Originally created 06/07/01

76ers 107, Lakers 101, OT



LOS ANGELES -- There won't be a sweep in the NBA Finals unless it's the 76ers - not the Lakers - who can pull one off.

In a thrilling opener to the championship round, Allen Iverson had a mesmerizing first half, a poor second half and a clutch overtime, scoring 48 points to lead Philadelphia to a 107-101 victory Wednesday night.

Iverson scored seven straight points after the clock ticked inside two minutes to give Philadelphia a lead it never relinquished. The 76ers ended the Lakers' 19-game winning streak, giving them their first loss in 67 days.

"We knew we could win before we came here, with everybody counting us out," Iverson said. "They thought we would get swept and that is like a slap in the face."

Iverson and Shaquille O'Neal both had 41 points at the end of the fourth quarter, but Iverson scored only three over the final 19 minutes of regulation as he was hounded defensively by speedy Lakers reserve Tyronn Lue.

O'Neal hit a jump hook for the first points of the overtime, Kobe Bryant spun around Eric Snow for a layup and O'Neal hit one of two from the line for a five-point lead with three minutes left.

Raja Bell flung up an underhanded shot with his left hand that fell through, and Iverson hit two foul shots to get the 76ers within 99-98 with 1:46 left.

Lue then missed a drive and Iverson beat him downcourt and hit a wide-open 3-pointer. After a turnover by Rick Fox, Iverson buried a corner jumper over Lue for a 103-99 lead.

Bryant answered with a jumper, but Snow hit a runner from the lane with 10.5 seconds left for a four-point lead that all but ended the game - along with all the talk about how the Lakers would sweep the 76ers and become the first team to go undefeated through the postseason.

"That's the way we are. We play hard," Iverson said. "We came in here expecting to win. We know we can win. Everybody's been counting us out."

O'Neal finished with 44 points and 20 rebounds, but Bryant scored just 15 points on 7-for-22 shooting.

"I don't think Kobe Bryant had a Kobe kind of day and he will play better Friday," Snow said. "In OT, we came out slow but gathered the troops, Allen hit a big shot and we got some stops."

Game 2 is Friday night.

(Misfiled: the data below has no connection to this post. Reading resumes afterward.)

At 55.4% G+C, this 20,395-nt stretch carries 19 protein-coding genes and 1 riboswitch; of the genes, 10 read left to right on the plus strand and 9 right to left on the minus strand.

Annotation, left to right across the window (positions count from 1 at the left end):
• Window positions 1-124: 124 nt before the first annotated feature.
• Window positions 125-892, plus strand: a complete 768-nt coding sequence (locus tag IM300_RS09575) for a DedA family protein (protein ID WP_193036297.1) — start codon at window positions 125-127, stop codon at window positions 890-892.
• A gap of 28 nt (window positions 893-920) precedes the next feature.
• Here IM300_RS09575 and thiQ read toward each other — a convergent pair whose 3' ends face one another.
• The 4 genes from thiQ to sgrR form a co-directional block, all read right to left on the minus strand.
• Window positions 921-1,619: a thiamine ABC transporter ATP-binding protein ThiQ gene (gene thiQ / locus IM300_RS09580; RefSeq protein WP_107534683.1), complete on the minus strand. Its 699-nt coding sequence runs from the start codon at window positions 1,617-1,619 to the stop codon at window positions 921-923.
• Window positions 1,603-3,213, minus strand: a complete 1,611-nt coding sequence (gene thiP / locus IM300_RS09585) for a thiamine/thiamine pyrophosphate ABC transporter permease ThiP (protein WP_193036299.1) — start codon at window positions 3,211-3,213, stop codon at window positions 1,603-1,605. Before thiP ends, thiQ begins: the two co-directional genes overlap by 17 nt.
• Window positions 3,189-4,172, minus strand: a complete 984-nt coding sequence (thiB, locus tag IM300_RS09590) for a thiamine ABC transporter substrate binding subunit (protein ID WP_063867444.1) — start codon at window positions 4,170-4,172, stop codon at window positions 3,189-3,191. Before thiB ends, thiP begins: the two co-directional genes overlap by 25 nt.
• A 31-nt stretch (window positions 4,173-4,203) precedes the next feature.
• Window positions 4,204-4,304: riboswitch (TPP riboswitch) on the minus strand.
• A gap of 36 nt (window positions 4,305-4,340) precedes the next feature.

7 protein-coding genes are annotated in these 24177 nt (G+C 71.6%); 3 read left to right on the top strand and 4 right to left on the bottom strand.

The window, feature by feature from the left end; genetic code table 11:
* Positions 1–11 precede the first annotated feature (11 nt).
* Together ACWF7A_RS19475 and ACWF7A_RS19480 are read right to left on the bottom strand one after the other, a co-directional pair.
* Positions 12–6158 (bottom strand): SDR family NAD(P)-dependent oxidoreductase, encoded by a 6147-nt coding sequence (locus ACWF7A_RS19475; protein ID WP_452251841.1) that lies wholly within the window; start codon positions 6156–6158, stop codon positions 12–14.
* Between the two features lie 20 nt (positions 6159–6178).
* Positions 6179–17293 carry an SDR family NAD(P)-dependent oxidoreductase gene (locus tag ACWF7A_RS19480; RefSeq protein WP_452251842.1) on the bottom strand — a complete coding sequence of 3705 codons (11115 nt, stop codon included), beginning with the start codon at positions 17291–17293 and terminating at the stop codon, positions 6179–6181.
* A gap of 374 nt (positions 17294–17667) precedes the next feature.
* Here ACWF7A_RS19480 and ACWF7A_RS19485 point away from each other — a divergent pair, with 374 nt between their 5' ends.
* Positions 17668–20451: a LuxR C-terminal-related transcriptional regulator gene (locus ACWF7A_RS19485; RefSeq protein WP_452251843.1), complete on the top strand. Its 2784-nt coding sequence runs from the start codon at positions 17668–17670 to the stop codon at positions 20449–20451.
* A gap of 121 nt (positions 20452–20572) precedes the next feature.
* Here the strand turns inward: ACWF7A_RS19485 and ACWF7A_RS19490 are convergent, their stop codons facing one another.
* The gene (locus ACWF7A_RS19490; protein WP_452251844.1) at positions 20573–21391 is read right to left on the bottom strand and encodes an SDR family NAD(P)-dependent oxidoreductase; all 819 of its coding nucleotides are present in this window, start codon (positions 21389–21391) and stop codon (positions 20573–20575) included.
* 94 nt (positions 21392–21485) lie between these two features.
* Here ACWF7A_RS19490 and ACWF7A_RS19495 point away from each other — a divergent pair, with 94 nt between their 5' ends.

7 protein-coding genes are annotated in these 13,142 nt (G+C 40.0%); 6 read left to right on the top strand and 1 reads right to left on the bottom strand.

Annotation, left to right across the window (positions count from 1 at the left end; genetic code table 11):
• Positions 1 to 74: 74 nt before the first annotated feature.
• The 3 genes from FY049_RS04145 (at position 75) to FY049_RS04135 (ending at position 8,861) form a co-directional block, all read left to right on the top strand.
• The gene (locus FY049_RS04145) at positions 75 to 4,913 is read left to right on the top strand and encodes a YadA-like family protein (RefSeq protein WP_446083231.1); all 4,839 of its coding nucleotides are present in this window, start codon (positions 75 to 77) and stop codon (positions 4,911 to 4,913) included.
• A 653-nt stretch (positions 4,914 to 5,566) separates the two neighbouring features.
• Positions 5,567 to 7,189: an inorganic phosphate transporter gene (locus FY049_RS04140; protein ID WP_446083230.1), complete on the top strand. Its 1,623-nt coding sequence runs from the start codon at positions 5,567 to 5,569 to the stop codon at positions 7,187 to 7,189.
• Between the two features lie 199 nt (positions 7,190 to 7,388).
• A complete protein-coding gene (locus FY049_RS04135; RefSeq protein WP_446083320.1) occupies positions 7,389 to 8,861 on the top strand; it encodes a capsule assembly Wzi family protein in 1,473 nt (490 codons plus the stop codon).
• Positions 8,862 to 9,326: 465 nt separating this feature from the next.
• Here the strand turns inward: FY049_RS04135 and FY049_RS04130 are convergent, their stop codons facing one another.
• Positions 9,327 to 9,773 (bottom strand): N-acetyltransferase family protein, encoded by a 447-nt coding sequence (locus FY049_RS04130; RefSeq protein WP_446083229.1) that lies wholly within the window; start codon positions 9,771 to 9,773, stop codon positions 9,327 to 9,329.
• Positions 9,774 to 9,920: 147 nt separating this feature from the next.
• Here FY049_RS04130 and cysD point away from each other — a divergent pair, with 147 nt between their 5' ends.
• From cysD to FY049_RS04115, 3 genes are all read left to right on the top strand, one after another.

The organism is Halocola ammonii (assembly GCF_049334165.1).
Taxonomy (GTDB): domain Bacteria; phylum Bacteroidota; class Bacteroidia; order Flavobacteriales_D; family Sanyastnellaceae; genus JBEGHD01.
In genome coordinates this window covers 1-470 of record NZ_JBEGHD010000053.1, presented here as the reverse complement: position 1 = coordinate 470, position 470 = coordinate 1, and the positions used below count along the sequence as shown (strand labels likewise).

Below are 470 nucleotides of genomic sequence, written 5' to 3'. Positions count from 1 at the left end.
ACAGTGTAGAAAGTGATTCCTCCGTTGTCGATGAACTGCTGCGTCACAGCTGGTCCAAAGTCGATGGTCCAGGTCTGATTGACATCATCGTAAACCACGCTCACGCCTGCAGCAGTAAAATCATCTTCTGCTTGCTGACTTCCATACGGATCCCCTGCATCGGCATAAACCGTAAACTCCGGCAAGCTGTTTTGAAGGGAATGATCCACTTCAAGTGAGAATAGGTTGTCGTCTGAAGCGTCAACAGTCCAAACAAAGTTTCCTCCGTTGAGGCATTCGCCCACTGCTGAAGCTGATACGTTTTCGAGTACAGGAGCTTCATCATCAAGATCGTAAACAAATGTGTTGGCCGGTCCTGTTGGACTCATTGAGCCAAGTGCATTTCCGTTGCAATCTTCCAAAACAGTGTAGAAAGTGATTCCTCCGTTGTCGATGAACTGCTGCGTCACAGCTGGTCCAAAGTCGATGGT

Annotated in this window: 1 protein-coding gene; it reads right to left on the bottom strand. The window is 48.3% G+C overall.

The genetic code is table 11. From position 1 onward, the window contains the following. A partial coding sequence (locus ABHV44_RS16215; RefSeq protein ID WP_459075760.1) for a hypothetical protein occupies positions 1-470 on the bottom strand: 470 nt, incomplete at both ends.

Iverson had his third consecutive 40-point game, and Snow and Dikembe Mutombo added 13 points each.

Fifteen minutes before tipoff, the crowd at Staples Center began chanting, "SWEEP! SWEEP!"

But when Iverson started hitting from all over, the chorus turned to "OOH" and "AAH."

Iverson scored 30 points in the first half as the 76ers came back from an early 13-point deficit, and he opened the second half with a jumper that hit nothing but net and brought more howls of astonishment from the celebrity-studded crowd.

Midway through the third quarter, Iverson came up with a steal, raced ahead of O'Neal and braced himself for a 350-pound impact as he went up for a layup. O'Neal, however, barely even swiped at the ball. The layup gave Philadelphia a 68-56 lead, and a three-point play by Snow put the Sixers ahead 73-58 with 5:23 left in the third.

That's when the Lakers started to show some resiliency of their own.

O'Neal scored the Lakers' next 12 points, dominating Matt Geiger and Todd MacCulloch as 76ers coach Larry Brown gave Mutombo (who had three fouls) an extended rest - the final 6:18 of the quarter. Brown picked up a technical foul with 55 seconds left in the quarter, and the Lakers were able to cut their deficit to 79-77 entering the fourth.

Mutombo made a hook shot with 8:41 left for an 88-81 lead before Lue - perhaps the only player in the NBA quicker than Iverson - came up with two steals and a 3-pointer that got the crowd on its feet.

Mutombo went to the bench with his fifth foul with 5:30 left, and Geiger fouled out a minute later while trying to box out O'Neal. The big fella had a chance to tie the game at 92-all but missed both free throws, but Bryant hit a jumper with 3 1/2 minutes left to even the score.

O'Neal dunked off a pass from Bryant to give the Lakers a 94-92 lead, but Snow answered with a runner with 1:19 left. Philadelphia missed its next two shots but grabbed offensive rebounds both times.

Mutombo missed two foul shots with 34 seconds left - the Sixers had been 19-for-19 until then, and Bryant lost the ball out of bounds with 18.9 seconds left. That gave the Sixers the last shot of regulation, but Iverson couldn't free himself of Lue and Snow missed a running 3-pointer at the buzzer.

The Lakers were worried about being rusty, but that was not the case in the early going. After Iverson gave the Sixers a 5-2 lead, the Lakers ran off 16 straight points to take an 18-5 lead.

Showing their refusal to quit, the Sixers kept coming. Iverson hit a corner jumper as the shot clock expired after having his shot blocked twice by Bryant, and Aaron McKie stripped Bryant of the ball on a crossover dribble and fed Iverson for a layup as Philadelphia closed the quarter with a 17-5 run to trail 23-22.

Iverson hit a jumper over Bryant to begin the second quarter, giving the Sixers the lead, and Geiger scored eight points in the quarter while also diving twice for loose balls.

That kind of scrappiness wasn't expected from Geiger, who was injured for most of Philadelphia's playoff run. But this was a night when many pre-finals expectations were proven false.

"There's no shame in being underdogs," Brown said before the game. "I don't think we're offended. Look what the Lakers have done."

Notes:

Commissioner David Stern gave his finals prediction: "the referees are going to be great." ... This is the Lakers' 20th trip to the finals since they moved from Minneapolis. They are 9-11 in Game 1s. ... Geiger had scored a total of 12 points in his seven previous playoff games.